Ren Shaojun; Sang Wenbin; Jin Wei; Li Wanwan; Zhang Qi; Min Jiahua

    2004-01-01

    The Monte Carlo simulation software is developed based on the operating principle of CdZnTe detector, the randomicity of γ ray reaction in the detector and the statistic rule of the amount of electron-hole pairs produced. First, the reaction depth of photons is calculated based on the disintegration rule. Secondly, the reaction section of every reaction is estimated and the reaction probability of the three atoms in CZT and the probability of every reaction of every atom are calculated. Based on these probabilities, the category of atoms and the type of reactions of a photon reacting with the detector are determined and the amount of electron-hole pairs produced by the photon is obtained. From the reaction depth and the amount of electron-hole pairs produced, the amount of charge collected can be calculated. The response energy spectra of γ ray in the CdZnTe detector are simulated by using the Monte Carlo software developed. The simulation results are well comparable with the data of the real CdZnTe devices. In addition, the ideal thickness of the device, which is of maximum detecting efficiency, is also obtained based on the analysis over the relationship between the thickness and the efficiency, assuming the device to be under the radiation of 57 Co source

  7. Reaction mechanisms

    International Nuclear Information System (INIS)

    Nguyen Trong Anh

    1988-01-01

    The 1988 progress report of the Reaction Mechanisms laboratory (Polytechnic School, France), is presented. The research topics are: the valence bond methods, the radical chemistry, the modelling of the transition states by applying geometric constraints, the long range interactions (ion - molecule) in gaseous phase, the reaction sites in gaseous phase and the mass spectroscopy applications. The points of convergence between the investigations of the mass spectroscopy and the theoretical chemistry teams, as well as the purposes guiding the research programs, are discussed. The published papers, the conferences, the congress communications and the thesis, are also reported [fr

  8. Te hard van stapel gelopen.

    NARCIS (Netherlands)

    W-J. Verhoeven (Willem-Jan)

    2008-01-01

    textabstractHoe goed we ook trachten de samenleving te organiseren, fraude maakt er deel van uit. Dit blijkt uit spraakmakende grote schandalen zoals de Enron-zaak, de Bouwfraude-zaak en de Nigerian letter scams. Maar fraude komt ook op minder geruchtmakende schaal voor, zoals oplichting op

  9. X = S, Se, Te) heterostructures

    KAUST Repository

    Zhang, Qingyun; Schwingenschlö gl, Udo

    2018-01-01

    Using first-principles calculations, we investigate the electronic properties of the two-dimensional GaX/MX2 (M = Mo, W; X = S, Se, Te) heterostructures. Orbital hybridization between GaX and MX2 is found to result in Rashba splitting at the valence

  10. Desorption of Te capping layer from ZnTe (100): Auger spectroscopy ...

    African Journals Online (AJOL)

    ... configurations of tellurium Te (c (2x2)) and Te (c (2x1)) are confirmed by scanning tunneling microscopy (STM). Such a study reveals a phase transition from a rich-Te to a poor-Te surface as the annealing temperature increases. Keywords: Zinc Tellure; solar cells; structural properties; optoelectronics; semiconductors.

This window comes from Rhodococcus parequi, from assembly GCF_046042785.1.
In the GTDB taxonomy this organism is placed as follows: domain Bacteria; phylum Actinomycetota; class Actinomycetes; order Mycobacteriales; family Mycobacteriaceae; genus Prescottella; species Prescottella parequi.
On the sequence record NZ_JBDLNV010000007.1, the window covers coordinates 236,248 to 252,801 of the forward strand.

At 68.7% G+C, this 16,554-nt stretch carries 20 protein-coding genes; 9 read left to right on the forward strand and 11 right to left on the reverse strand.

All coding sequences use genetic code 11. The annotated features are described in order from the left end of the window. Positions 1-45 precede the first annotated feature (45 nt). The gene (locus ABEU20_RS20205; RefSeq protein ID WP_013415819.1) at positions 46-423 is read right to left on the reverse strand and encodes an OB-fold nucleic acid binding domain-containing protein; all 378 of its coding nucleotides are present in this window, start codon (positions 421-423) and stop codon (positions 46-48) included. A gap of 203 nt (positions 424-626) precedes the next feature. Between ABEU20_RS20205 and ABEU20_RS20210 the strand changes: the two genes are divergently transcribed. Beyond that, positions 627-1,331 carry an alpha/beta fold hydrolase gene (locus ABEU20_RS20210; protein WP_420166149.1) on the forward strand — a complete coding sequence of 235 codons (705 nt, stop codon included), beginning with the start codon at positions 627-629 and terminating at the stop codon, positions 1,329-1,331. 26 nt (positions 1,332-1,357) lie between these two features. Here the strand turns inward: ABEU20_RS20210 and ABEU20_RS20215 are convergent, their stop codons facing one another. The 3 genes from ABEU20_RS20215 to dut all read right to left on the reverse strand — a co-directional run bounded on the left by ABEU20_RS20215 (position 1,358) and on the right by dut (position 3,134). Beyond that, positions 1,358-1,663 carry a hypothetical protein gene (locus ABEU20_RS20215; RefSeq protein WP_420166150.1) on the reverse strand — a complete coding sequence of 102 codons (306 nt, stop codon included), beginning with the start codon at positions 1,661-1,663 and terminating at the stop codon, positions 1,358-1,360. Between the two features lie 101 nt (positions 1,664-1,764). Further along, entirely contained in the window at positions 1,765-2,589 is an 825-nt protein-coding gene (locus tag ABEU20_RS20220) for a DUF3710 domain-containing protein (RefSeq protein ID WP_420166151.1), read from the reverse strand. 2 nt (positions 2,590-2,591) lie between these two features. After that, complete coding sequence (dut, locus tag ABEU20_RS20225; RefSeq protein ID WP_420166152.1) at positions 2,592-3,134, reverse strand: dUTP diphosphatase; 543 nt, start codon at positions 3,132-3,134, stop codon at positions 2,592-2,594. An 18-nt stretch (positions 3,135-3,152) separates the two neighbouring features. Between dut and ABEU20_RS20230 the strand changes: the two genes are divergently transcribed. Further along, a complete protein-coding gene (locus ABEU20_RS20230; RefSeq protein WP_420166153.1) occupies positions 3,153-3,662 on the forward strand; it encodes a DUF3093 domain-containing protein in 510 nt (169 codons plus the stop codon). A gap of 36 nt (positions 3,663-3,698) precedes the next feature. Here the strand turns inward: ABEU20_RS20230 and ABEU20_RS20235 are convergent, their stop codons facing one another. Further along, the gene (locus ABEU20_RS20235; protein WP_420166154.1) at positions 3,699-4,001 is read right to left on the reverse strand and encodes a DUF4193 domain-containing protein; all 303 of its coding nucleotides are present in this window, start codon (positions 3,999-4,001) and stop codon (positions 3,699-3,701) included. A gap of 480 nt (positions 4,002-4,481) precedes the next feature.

11. Other relevant biological papers

    International Nuclear Information System (INIS)

    Shimizu, M.

    1989-01-01

    A considerable number of CRESP-relevant papers concerning deep-sea biology and radioecology have been published. It is the purpose of this study to call attention to them. They fall into three general categories. The first is papers of general interest. They are mentioned only briefly, and include text references to the global bibliography at the end of the volume. The second are papers that are not only mentioned and referenced, but for various reasons are described in abstract form. The last is a list of papers compiled by H.S.J. Roe specifically for this volume. They are listed in bibliographic form, and are also included in the global bibliography at the end of the volume

  12. S and Te inter-diffusion in CdTe/CdS hetero junction

    Energy Technology Data Exchange (ETDEWEB)

    Enriquez, J. Pantoja [Cuerpo Academico-Energia y Sustentabilidad, Universidad Politecnica de Chiapas, Eduardo J. Selvas S/N, Col. Magisterial, Tuxtla Gutierrez 29010, Chiapas (Mexico); Gomez Barojas, E. [CIDS-ICUAP, Apdo. Postal 1651, 72000 Puebla (Mexico); Silva Gonzalez, R.; Pal, U. [Instituto de Fisica, Benemerita Universidad Autonoma de Puebla, Puebla (Mexico)

    2007-09-22

    Effects of post formation thermal annealing of the CdTe-CdS device on the inter-diffusion of S and Te at the junction in a substrate configuration device have been studied by Auger electron spectroscopy. While the migration of S and Te atoms increases with annealing temperature, the extent of S diffusion is always higher than the diffusion of Te atoms. Inter-diffusion of S and Te causes the formation of CdTe{sub 1-x}S{sub x} ternary compound at the CdTe-CdS interface. (author)

  13. Near-infrared emission bands of TeH and TeD

    Science.gov (United States)

    Fink, E. H.; Setzer, K. D.; Ramsay, D. A.; Vervloet, M.

    1989-11-01

    High-resolution emission spectra of TeH and TeD have been obtained in the region 4200 to 3600 cm -1 using a Bomem DA3.002 Fourier transform spectrometer. Analyses are given for the 0-0 and 1-1 bands of the X 22Π{1}/{2}-X 12Π{3}/{2} system of TeH and for the 0-0 band of TeD. In addition the 2-0 vibrational overtone bands of 130TeH, 128TeH, and 126TeH are observed and analyzed. Accurate molecular constants are given for the first time.